Chris Sullivan takes a trip down memory lane at the LFF with the documentary Upside Down – the story of Creation and the label's star acts Jesus and Mary Chain, Primal Scream, My Bloody Valentine and Oasis.
And so we’re in the last weekend of the LFF and, as the finishing line beckons, I guess the cracks are starting to show: on my way to a screening yesterday I bumped into a PR who told me I looked as if I needed a weekend away at a detox spa.
“I suppose so,” I said in a non-committal way and less than an hour later came the invitation to attend the SHA Wellness Clinic in Spain that offers ‘a macrobiotic system of diet, fusing ancient oriental disciplines and revolutionary western techniques that will completely relax and de-stress’.
My reaction was to decide I needed a lie-in. Thankfully the wife took our child out for the day and I arose at the ungodly hour of 3pm. Then I toddled off to the West End but delays on the train meant I missed the big LFF premiere of Upside Down: The Creation Records Story.
Luckily, I’ve not only seen Danny O’Connor’s documentary at a press screening last week, I saw the whole thing at first hand back in the day.
I’ll admit that I can’t recall the tales of near-bankruptcy, feuding, so-called hard partying, heavy drug use and nervous breakdowns but that’s because I thought that was how we did things. But I do remember staying up with Alan McGee and Primal Scream for about two days back in the early 90s.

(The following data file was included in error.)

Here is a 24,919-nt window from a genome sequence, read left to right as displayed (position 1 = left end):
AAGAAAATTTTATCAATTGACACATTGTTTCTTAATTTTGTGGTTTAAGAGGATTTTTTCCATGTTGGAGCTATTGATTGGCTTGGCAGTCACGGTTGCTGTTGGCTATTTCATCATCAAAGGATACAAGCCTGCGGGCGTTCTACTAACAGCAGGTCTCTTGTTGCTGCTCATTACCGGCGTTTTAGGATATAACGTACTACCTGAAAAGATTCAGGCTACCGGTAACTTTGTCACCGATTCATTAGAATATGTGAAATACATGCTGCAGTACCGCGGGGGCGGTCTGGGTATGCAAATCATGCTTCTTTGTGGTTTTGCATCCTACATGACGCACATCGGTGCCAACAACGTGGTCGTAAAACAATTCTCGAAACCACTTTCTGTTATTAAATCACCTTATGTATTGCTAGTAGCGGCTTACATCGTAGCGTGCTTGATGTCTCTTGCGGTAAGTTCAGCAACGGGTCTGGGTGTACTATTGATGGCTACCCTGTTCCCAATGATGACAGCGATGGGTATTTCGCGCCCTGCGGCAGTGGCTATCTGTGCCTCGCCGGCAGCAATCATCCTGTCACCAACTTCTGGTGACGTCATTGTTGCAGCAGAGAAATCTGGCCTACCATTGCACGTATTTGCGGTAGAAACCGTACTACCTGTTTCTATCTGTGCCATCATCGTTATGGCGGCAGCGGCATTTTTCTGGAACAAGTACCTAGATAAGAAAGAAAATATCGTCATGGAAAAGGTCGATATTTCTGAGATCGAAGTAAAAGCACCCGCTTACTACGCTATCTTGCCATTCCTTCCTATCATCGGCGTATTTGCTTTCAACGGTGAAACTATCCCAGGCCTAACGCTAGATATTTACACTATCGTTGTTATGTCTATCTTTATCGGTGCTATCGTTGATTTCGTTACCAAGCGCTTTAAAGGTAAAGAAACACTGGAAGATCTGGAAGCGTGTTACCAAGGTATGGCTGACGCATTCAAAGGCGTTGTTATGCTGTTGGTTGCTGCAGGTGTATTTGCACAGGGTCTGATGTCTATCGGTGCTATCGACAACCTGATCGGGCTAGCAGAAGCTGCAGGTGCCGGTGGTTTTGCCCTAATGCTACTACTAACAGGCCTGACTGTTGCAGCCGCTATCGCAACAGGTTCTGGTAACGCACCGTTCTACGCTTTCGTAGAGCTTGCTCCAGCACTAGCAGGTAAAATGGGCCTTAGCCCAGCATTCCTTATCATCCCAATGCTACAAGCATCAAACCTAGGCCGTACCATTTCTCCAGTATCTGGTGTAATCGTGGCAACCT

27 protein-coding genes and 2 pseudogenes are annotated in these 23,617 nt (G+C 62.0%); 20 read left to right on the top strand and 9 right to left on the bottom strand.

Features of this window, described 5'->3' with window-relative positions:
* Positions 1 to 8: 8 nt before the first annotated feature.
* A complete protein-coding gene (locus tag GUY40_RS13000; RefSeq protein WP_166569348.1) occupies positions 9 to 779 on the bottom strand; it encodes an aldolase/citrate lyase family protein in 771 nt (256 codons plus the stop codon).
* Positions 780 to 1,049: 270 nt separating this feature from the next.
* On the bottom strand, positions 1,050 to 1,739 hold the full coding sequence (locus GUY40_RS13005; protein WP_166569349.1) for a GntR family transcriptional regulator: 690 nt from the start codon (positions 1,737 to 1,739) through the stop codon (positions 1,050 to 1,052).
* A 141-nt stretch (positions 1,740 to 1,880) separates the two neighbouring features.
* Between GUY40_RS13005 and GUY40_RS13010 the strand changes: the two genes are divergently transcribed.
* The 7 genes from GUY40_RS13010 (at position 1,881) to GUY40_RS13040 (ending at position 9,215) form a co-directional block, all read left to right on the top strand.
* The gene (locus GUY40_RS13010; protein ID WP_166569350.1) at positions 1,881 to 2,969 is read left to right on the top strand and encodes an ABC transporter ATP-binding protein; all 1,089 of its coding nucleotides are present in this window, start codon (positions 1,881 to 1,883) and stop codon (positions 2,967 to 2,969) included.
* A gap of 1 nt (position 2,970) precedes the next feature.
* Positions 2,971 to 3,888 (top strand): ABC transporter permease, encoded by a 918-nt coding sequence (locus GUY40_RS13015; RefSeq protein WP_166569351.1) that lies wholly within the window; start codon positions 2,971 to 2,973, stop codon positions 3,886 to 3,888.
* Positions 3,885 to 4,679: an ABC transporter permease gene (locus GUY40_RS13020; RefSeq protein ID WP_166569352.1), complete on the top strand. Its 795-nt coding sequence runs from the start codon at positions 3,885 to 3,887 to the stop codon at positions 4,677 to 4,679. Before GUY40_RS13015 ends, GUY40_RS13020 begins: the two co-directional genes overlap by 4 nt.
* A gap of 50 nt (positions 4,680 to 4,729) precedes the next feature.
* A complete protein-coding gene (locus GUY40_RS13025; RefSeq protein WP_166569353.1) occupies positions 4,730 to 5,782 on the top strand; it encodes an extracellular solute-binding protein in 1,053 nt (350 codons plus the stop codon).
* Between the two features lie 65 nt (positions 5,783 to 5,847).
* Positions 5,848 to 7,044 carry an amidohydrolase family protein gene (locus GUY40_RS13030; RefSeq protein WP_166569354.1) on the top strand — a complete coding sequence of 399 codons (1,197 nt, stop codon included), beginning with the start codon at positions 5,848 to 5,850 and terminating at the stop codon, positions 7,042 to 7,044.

The movie’s one priceless clip finds the Creation Redcords boss in Manchester at a time when he was a constant presence at any acid house gig – being interviewed by Factory Records boss and ace twat, Tony Wilson.
Forever the Mancophile, Wilson asks McGee why he’s moved up north (expecting him to wax lyrical about the cultural supremacy of Manchester over London). "A better class of drug, Tony," says McGee.
It’s a fine film that tells of a music label who made it up as they went along, which in this age of corporate branding, focus groups and anal retentiveness is a breath of fresh air.
“It was all about the music and the clothes and the drugs and the football – who wouldn’t want to be a part of all that?” says Noel Gallagher in the movie while the enormously down-to-earth McGee testifies ‘It was the ultimate fucked up family. I thought I was up there with Beethoven or Shakespeare creating metaphysical history by running Creation Records.”
As the countless millions of records sold by Creation testify, many might believe that his initial take was entirely correct. But this film ably demonstrates that they just don’t make record labels like Creation anymore.